Barry Artiste Op.Ed
Well this has certainly solved the question many of us wanted to know about the unidentifiable wrapped parcel of food in the back of the fridge for months, called "Mystery Cake" (Meatloaf)!
Is my food still safe after the 'best before' date? Last Updated: Friday, March 27, 2009 | 3:54 PM ET CBC News Got something nasty brewing at the back of your refrigerator? Maybe a half-empty yogurt container that you haven't opened since — well, you're not exactly sure when. But with the recession biting your budget, you're hesitant to put any more pressure on your bottom line by throwing out something that might have some value.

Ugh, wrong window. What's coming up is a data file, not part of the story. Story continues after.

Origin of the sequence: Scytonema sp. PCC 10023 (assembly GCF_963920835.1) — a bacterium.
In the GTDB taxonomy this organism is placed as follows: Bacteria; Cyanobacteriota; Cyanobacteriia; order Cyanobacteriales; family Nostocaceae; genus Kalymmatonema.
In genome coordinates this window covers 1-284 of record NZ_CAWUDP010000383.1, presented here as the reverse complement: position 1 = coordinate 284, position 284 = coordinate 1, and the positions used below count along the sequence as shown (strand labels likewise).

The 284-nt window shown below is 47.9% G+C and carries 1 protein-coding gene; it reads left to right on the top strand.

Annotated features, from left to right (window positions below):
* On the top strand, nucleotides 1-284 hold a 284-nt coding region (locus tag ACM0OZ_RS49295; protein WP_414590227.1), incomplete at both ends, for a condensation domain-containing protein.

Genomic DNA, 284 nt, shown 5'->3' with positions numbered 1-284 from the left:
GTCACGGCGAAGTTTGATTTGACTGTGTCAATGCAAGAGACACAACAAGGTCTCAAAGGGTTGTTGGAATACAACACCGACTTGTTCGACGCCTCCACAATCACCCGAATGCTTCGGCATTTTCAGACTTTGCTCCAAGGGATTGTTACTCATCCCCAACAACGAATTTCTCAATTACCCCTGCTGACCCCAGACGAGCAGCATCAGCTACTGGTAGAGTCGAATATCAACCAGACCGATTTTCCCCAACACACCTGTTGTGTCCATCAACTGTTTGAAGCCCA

Still, you know better than to open it and eat it. It is — after all — well past the "best before date." And once that date is history, your product cannot be consumed safely, right?
Well, not exactly.
"Best before" is one of three types of date codes referred to officially in the Food and Drugs Act as "durable-life dates." These dates are defined by the act as "the amount of time, starting on the day a food is packaged, that the unopened food will retain its normal wholesomeness, palatability and nutritional value when stored under appropriate conditions."